By Demerara Waves
Guyana's Wildlife Management Authority (WMA) on Sunday confirmed that two shipments of caimans destined for The Netherlands and Ukraine within the past two weeks were seized by Dutch authorities.
The WMA said officials in the Netherlands reported that the shipments violated IATA Live Animal Regulations. In the wake of the discovery of the live and dead caimans, the Authority said it would take steps to ensure Guyanese inspectors are trained to comply with IATA Live Animal Regulations.
Following is the full text of the WMA statement:
On November 29, 2013, a shipment of caimans departed Guyana destined for The Netherlands. Upon arrival in The Netherlands, several caimans were found dead. The shipment was routed through Canada and Turkey. The Dutch Authorities determined that the animals had not been transported in accordance with the IATA Live Animal Regulations. They noted that ventilation was not adequate for the caimans, the caimans were transported “too cold” and that the packing density outlined by the IATA Live Animal Regulations was not adhered to.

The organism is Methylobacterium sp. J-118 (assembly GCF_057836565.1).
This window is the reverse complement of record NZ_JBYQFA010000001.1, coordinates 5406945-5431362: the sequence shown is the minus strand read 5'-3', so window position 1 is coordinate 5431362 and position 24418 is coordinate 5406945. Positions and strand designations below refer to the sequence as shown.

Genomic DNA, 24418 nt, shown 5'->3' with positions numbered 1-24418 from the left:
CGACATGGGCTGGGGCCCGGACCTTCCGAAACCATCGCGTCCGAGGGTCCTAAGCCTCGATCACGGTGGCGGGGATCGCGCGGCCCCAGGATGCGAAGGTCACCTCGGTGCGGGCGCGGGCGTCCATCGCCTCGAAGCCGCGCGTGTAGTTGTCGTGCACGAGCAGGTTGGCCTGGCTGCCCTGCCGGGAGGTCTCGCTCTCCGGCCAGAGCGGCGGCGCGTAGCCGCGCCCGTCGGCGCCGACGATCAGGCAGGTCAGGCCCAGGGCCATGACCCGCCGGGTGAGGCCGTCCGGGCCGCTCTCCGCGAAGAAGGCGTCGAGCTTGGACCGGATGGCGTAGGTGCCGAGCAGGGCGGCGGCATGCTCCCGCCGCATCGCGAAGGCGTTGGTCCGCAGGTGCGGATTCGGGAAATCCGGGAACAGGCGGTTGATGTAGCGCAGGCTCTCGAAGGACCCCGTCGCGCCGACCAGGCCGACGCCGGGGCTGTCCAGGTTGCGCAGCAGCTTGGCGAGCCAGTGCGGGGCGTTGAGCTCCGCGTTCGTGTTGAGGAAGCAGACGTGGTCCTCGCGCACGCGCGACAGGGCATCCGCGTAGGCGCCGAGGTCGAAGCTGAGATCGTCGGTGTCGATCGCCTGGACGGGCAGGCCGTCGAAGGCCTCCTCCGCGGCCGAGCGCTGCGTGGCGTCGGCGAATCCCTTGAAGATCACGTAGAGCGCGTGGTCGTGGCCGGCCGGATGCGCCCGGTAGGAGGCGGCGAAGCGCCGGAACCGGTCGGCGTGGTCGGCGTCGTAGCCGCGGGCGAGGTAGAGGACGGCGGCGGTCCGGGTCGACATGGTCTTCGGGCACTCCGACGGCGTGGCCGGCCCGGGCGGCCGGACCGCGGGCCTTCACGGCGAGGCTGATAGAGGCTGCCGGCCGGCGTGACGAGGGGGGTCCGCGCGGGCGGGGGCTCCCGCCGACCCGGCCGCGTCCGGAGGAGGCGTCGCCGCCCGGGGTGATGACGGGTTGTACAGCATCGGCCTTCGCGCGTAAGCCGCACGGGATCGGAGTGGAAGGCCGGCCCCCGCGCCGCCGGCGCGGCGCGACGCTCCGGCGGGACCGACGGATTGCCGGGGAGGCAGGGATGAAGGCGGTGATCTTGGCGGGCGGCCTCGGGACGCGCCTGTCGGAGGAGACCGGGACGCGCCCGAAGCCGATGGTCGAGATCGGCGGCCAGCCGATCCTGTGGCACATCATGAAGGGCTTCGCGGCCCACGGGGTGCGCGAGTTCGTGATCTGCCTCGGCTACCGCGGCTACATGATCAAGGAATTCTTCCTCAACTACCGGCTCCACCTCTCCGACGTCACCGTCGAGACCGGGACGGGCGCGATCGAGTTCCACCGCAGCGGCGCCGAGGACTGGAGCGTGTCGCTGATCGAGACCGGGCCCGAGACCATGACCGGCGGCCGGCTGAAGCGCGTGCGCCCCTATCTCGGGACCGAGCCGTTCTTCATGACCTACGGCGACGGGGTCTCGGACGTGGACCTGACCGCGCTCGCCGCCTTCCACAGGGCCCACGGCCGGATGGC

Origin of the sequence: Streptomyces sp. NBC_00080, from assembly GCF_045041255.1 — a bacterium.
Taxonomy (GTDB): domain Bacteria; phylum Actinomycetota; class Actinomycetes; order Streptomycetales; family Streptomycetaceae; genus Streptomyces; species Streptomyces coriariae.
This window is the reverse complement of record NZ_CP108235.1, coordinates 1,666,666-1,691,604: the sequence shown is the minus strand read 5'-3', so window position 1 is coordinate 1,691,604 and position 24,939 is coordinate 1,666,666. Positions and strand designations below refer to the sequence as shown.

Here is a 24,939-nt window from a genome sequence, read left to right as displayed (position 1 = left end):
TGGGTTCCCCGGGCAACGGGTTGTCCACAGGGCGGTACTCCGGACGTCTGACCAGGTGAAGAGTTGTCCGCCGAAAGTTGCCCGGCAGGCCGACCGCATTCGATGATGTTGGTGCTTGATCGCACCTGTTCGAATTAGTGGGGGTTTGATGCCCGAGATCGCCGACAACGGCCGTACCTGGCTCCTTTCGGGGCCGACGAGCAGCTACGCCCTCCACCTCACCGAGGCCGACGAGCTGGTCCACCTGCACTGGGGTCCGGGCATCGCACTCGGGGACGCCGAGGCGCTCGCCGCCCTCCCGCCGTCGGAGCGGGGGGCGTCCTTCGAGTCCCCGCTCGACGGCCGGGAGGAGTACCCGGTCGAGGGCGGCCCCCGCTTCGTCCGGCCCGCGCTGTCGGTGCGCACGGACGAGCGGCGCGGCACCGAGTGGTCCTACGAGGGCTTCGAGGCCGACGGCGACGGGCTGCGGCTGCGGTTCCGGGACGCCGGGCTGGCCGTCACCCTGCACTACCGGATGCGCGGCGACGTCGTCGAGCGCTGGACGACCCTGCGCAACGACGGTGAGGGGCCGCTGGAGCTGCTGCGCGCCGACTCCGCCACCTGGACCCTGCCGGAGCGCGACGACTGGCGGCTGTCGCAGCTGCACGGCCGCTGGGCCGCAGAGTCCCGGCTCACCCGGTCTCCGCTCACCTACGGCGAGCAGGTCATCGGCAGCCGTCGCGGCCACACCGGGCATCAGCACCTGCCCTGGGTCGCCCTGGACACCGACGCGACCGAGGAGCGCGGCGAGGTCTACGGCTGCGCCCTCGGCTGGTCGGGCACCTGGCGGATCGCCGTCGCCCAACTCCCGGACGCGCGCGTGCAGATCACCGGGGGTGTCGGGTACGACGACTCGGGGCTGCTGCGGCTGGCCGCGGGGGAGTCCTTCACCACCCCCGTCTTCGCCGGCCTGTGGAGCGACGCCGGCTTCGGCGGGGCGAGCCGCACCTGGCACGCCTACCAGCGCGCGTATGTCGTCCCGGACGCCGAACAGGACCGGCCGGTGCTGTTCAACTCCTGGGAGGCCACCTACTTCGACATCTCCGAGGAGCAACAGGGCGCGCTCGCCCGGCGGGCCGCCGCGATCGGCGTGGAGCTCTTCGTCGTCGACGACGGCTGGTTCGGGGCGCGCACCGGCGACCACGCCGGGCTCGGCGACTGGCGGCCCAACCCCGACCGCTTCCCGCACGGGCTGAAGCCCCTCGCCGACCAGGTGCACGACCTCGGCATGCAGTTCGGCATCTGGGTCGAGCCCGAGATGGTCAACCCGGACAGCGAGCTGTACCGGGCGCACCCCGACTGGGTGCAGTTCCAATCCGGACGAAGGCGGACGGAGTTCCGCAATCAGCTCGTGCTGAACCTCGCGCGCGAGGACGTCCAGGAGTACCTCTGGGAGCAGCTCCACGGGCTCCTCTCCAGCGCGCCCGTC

On December 12, 2013 another shipment of caimans departed Guyana, destined for Ukraine. The shipment was routed through The Netherlands where the Dutch Authorities once again determined that the caimans were transported in violation of the IATA Live Animal Regulations and seized the shipment. The Wildlife Management Authority has requested that the Dutch Authorities provide further information on the specific violations pertaining to this shipment and is awaiting a response.
The general container requirements (Live Animal Regulations, 2011, pp. 278-280) indicate that the dimensions of inner enclosures and/or outer enclosures must be related to the actual size of the specimens being transported. In general, the container must allow the animal to lie in a natural manner with enough space so that stacking does not take place. Further, the height of the container should allow air flow over the animals but must also prevent stacking.
With regard to ventilation and temperature, it is noted that reptiles are cold blooded and have lower oxygen requirements than birds and mammals. More....